Since 2005, we have invested heavily in fair trade supply chains in order to work directly with thousands of small producers on fair trade terms, in places ranging from Sri Lanka (coconut oil) and Palestine/Israel (olive oil) to Ghana (palm oil) and India (peppermint oil). We or our partners have also set up primary processing operations in these producing communities that employ hundreds more people on fair trade terms in order to produce value-added oil and other products. The widely respected Swiss certifier IMO annually audits and certifies our projects against rigorous fair trade criteria. You can find the latest information on our fair trade mission at: www.drbronner.com.
Twenty-five years ago, Equal Exchange was founded with a simple but powerful idea: what if food could be traded in a way that was honest and fair and that empowered small farmers, consumers and the workers themselves? Today, our 100% fair trade co-operative employs over 100 worker-owners, and trades with over forty-five small-farmer organizations in twenty countries to source fairly traded coffee, tea, chocolate, bananas, olive oil, nuts and snacks.
We are especially proud of our success developing the small-farmer supply chains behind our line of fair trade teas. Globally, as many as fifty million people are involved in the tea trade. After water, tea is the most popular drink in the world, most of which comes from plantations in India, Sri Lanka and East Africa, established during the British Empire. Poor conditions on many of these plantations remain virtually the same to this day. Equal Exchange teas come from farmer co-ops and worker-owned plantations, and our tea sales empower those small-scale farmers and their communities.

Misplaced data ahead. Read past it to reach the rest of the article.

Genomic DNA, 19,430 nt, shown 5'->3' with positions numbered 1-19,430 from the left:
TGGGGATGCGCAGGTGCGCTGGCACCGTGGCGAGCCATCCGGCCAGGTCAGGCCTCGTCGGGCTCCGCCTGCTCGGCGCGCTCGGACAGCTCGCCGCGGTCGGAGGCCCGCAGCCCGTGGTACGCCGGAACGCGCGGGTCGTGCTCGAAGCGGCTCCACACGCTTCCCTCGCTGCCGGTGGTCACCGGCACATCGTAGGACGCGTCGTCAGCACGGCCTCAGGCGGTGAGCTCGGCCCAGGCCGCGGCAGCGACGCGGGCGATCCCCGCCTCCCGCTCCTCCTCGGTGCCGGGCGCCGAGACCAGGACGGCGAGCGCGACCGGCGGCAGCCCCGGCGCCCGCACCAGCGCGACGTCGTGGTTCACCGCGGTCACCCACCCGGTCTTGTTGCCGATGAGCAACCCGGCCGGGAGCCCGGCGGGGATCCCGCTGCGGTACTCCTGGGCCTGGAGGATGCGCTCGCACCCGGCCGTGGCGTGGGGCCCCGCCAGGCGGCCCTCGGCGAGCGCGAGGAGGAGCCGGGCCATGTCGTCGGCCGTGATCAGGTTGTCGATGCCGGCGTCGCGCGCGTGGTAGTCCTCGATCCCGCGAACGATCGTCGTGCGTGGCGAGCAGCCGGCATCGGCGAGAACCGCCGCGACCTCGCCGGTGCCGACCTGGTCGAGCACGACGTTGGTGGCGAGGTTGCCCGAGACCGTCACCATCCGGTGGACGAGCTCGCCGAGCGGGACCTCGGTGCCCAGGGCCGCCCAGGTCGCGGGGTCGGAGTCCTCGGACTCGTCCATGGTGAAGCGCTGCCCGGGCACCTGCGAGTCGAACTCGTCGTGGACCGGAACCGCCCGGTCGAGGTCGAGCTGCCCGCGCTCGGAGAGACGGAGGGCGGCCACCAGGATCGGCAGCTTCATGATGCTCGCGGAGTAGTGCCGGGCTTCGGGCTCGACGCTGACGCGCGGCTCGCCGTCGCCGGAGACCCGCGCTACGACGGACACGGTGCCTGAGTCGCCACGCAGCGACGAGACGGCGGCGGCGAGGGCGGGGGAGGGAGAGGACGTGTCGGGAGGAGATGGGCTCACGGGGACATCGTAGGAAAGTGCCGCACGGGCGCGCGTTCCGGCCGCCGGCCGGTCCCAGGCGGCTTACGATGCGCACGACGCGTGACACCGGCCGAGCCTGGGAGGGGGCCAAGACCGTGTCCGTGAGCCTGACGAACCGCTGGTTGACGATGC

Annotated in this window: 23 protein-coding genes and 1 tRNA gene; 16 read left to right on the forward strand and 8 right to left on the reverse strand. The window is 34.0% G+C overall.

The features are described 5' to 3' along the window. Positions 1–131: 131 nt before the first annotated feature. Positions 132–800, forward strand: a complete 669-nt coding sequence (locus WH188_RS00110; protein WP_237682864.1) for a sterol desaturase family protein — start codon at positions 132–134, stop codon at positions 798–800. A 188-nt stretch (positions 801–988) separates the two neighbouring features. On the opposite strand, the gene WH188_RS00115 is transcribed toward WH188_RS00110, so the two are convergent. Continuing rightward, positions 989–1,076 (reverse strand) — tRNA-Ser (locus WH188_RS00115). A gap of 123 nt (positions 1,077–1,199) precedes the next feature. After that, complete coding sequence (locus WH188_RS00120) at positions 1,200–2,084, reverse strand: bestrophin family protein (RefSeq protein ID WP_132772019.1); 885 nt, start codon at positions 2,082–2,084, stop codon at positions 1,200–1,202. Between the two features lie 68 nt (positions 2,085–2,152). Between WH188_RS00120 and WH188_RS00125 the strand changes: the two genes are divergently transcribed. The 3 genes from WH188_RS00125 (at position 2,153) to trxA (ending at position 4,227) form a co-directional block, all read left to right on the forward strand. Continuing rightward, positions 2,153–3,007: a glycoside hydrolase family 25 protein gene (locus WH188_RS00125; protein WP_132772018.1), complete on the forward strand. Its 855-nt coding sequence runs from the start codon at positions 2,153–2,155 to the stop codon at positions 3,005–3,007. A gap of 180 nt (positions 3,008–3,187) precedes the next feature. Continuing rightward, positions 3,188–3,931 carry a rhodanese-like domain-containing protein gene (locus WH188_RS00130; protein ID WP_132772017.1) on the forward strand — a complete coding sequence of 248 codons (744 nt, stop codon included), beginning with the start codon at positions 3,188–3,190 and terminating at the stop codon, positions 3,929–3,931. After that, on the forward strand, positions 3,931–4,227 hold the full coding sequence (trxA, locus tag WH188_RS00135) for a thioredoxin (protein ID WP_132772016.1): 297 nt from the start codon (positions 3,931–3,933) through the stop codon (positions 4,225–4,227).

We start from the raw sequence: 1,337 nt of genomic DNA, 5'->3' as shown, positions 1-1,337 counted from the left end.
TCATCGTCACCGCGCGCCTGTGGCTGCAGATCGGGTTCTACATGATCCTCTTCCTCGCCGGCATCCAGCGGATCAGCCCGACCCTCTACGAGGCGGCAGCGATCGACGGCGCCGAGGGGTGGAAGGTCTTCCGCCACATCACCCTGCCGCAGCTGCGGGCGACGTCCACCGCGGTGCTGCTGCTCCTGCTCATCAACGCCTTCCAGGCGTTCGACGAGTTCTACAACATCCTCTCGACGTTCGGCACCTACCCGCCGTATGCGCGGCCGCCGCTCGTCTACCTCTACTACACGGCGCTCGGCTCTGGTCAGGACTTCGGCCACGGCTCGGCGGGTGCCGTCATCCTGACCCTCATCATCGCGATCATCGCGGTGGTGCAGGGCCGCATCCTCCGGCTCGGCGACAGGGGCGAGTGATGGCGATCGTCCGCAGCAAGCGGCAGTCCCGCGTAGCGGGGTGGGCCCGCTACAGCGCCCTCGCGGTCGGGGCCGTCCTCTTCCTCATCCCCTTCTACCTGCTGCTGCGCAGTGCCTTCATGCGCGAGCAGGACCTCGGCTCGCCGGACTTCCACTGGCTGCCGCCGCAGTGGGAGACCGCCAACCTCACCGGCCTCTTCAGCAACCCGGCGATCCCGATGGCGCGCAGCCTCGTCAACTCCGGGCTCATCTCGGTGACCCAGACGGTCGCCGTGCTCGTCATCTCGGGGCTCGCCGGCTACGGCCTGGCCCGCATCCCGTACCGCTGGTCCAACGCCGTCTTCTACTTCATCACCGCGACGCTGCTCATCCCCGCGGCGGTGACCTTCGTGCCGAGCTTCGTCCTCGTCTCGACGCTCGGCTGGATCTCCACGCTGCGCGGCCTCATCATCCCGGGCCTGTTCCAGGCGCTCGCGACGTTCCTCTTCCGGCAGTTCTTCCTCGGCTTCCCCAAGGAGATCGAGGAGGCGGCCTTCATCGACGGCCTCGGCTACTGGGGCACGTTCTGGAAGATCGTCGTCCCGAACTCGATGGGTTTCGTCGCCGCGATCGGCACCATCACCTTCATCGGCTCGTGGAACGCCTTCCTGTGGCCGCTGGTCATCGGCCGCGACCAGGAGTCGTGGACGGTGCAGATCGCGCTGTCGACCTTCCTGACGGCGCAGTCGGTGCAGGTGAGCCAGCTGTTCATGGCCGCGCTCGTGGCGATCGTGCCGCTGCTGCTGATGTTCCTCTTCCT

“The fruits of development must start from the village and move upwards, rather than the trickle-down approach,” says Dr. Sarath Raneer, Equal Exchange Partner, Biofoods, Sri Lanka.
Farmer Direct Co-operative is 100%-owned by fairDeal organic family farmers. Located across the Canadian prairies, our sixty-three family farms grow fairDeal organic grains such as spelt, rye and barley, legumes such as lentils, peas and pinto beans and oilseeds such as hemp, flax and mustard.